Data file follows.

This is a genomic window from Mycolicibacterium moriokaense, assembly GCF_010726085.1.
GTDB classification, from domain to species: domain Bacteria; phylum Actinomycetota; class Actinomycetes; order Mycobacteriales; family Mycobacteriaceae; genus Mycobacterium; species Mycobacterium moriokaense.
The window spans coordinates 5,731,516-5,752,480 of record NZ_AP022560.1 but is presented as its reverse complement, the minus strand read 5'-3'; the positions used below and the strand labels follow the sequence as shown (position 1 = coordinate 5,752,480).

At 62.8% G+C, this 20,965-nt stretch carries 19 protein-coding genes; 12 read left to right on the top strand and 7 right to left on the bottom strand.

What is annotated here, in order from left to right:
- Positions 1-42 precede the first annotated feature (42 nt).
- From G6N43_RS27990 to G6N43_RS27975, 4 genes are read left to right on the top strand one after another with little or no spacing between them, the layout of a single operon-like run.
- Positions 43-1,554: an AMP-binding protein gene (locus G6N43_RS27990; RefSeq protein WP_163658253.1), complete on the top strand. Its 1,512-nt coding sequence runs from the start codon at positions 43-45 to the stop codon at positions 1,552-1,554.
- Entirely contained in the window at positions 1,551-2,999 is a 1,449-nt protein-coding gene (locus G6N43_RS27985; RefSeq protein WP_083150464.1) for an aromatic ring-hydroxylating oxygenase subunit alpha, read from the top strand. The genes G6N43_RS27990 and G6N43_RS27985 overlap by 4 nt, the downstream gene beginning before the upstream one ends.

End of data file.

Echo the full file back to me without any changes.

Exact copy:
This is a genomic window from Mycolicibacterium moriokaense, assembly GCF_010726085.1.
GTDB classification, from domain to species: domain Bacteria; phylum Actinomycetota; class Actinomycetes; order Mycobacteriales; family Mycobacteriaceae; genus Mycobacterium; species Mycobacterium moriokaense.
The window spans coordinates 5,731,516-5,752,480 of record NZ_AP022560.1 but is presented as its reverse complement, the minus strand read 5'-3'; the positions used below and the strand labels follow the sequence as shown (position 1 = coordinate 5,752,480).

At 62.8% G+C, this 20,965-nt stretch carries 19 protein-coding genes; 12 read left to right on the top strand and 7 right to left on the bottom strand.

What is annotated here, in order from left to right:
- Positions 1-42 precede the first annotated feature (42 nt).
- From G6N43_RS27990 to G6N43_RS27975, 4 genes are read left to right on the top strand one after another with little or no spacing between them, the layout of a single operon-like run.
- Positions 43-1,554: an AMP-binding protein gene (locus G6N43_RS27990; RefSeq protein WP_163658253.1), complete on the top strand. Its 1,512-nt coding sequence runs from the start codon at positions 43-45 to the stop codon at positions 1,552-1,554.
- Entirely contained in the window at positions 1,551-2,999 is a 1,449-nt protein-coding gene (locus G6N43_RS27985; RefSeq protein WP_083150464.1) for an aromatic ring-hydroxylating oxygenase subunit alpha, read from the top strand. The genes G6N43_RS27990 and G6N43_RS27985 overlap by 4 nt, the downstream gene beginning before the upstream one ends.